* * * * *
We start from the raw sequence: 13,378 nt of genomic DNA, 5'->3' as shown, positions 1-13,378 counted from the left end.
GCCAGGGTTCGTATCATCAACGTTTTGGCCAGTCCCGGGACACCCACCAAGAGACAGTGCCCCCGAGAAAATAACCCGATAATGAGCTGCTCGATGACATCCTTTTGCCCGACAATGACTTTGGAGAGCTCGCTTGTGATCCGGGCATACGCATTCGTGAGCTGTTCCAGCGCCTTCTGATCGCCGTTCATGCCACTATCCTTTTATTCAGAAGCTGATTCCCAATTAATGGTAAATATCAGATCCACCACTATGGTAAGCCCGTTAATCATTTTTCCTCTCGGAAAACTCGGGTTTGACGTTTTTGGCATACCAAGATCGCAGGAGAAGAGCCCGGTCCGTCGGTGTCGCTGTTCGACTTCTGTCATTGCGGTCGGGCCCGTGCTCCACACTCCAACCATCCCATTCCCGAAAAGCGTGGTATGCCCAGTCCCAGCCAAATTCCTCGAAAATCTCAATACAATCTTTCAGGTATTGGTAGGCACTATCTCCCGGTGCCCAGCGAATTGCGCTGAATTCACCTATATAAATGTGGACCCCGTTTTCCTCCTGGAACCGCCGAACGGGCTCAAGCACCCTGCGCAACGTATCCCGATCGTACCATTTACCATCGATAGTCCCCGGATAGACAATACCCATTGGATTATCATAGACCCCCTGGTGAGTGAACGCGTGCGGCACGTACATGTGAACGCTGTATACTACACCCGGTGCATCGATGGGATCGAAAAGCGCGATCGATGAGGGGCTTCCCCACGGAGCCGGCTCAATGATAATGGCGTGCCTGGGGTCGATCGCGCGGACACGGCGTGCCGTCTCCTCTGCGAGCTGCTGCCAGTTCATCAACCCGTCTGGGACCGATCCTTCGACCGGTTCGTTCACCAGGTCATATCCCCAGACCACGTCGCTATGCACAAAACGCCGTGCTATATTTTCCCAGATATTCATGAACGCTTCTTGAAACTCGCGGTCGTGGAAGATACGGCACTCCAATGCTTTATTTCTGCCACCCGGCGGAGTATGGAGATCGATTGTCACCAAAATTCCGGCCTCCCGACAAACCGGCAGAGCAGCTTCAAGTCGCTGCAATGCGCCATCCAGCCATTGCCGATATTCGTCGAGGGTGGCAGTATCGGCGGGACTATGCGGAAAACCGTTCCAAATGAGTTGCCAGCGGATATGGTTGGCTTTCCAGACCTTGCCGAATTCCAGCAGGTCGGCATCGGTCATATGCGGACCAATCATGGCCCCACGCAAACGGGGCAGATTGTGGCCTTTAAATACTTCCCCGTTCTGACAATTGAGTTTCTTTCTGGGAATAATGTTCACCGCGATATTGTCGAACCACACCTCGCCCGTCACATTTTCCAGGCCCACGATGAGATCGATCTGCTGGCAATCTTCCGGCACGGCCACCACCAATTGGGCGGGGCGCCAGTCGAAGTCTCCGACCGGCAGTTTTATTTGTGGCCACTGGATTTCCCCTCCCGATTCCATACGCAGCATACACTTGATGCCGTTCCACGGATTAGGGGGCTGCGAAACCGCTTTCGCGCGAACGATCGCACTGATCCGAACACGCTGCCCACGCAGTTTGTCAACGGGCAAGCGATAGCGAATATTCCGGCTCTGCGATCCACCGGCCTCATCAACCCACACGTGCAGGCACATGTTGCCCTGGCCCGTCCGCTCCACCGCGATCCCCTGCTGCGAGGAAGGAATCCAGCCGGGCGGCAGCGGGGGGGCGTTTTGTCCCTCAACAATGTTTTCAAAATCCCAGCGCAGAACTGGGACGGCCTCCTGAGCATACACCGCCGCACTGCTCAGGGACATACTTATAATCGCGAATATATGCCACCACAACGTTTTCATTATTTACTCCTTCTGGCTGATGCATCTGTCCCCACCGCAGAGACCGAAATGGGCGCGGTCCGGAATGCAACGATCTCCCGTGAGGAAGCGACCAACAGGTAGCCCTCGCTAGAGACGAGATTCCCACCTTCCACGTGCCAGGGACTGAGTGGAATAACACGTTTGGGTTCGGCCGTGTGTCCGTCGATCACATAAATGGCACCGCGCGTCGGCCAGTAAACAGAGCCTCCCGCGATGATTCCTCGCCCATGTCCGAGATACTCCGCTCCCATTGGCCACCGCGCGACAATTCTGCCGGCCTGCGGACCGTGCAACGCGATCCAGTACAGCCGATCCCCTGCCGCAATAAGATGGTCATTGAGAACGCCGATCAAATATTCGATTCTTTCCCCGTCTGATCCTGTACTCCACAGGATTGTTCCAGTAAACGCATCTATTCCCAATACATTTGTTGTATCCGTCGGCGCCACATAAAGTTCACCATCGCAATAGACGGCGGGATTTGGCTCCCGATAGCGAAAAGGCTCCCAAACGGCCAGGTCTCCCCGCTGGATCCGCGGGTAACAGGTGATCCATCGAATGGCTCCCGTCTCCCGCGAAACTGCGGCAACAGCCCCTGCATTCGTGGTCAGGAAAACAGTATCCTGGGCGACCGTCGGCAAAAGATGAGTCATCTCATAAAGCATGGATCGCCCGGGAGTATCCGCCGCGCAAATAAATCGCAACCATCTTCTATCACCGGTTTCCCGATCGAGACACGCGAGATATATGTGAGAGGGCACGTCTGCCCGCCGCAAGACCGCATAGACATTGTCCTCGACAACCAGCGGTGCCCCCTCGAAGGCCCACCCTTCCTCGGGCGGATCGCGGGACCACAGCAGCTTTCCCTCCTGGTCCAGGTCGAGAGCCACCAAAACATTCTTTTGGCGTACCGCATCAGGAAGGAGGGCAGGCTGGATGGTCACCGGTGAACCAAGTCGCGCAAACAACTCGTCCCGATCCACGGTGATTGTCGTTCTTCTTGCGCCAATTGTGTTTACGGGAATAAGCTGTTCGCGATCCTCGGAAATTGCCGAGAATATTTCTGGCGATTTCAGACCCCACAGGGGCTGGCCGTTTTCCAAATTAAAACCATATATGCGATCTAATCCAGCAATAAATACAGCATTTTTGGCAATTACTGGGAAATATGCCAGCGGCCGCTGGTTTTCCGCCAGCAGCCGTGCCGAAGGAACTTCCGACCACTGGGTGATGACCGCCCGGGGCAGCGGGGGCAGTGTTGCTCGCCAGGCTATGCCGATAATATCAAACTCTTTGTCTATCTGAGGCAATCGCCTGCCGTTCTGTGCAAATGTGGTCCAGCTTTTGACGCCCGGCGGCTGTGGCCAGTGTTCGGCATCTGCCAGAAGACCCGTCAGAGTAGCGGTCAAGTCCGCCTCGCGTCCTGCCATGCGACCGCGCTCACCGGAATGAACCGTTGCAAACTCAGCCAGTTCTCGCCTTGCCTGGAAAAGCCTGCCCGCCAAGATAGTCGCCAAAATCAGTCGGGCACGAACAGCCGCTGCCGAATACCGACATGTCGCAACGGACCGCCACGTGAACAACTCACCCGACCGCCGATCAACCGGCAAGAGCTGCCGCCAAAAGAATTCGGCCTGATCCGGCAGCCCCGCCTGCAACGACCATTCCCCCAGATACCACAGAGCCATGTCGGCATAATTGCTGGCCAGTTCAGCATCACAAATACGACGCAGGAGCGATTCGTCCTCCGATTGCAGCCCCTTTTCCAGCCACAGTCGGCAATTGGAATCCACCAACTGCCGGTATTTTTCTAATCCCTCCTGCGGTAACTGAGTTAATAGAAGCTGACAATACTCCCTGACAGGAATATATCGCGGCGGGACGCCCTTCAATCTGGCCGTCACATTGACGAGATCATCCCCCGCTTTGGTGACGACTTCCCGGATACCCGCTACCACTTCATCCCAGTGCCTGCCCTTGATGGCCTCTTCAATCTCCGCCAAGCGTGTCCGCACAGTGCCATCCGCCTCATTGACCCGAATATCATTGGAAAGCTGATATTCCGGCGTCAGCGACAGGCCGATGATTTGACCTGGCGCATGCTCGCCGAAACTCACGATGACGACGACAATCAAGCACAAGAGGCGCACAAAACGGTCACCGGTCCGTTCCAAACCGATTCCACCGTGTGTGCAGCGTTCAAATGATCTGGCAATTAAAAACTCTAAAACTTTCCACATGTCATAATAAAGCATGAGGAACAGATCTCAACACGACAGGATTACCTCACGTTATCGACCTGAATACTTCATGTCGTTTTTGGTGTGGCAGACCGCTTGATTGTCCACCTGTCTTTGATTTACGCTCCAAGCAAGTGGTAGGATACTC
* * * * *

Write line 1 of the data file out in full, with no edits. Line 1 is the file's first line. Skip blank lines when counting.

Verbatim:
We start from the raw sequence: 13,378 nt of genomic DNA, 5'->3' as shown, positions 1-13,378 counted from the left end.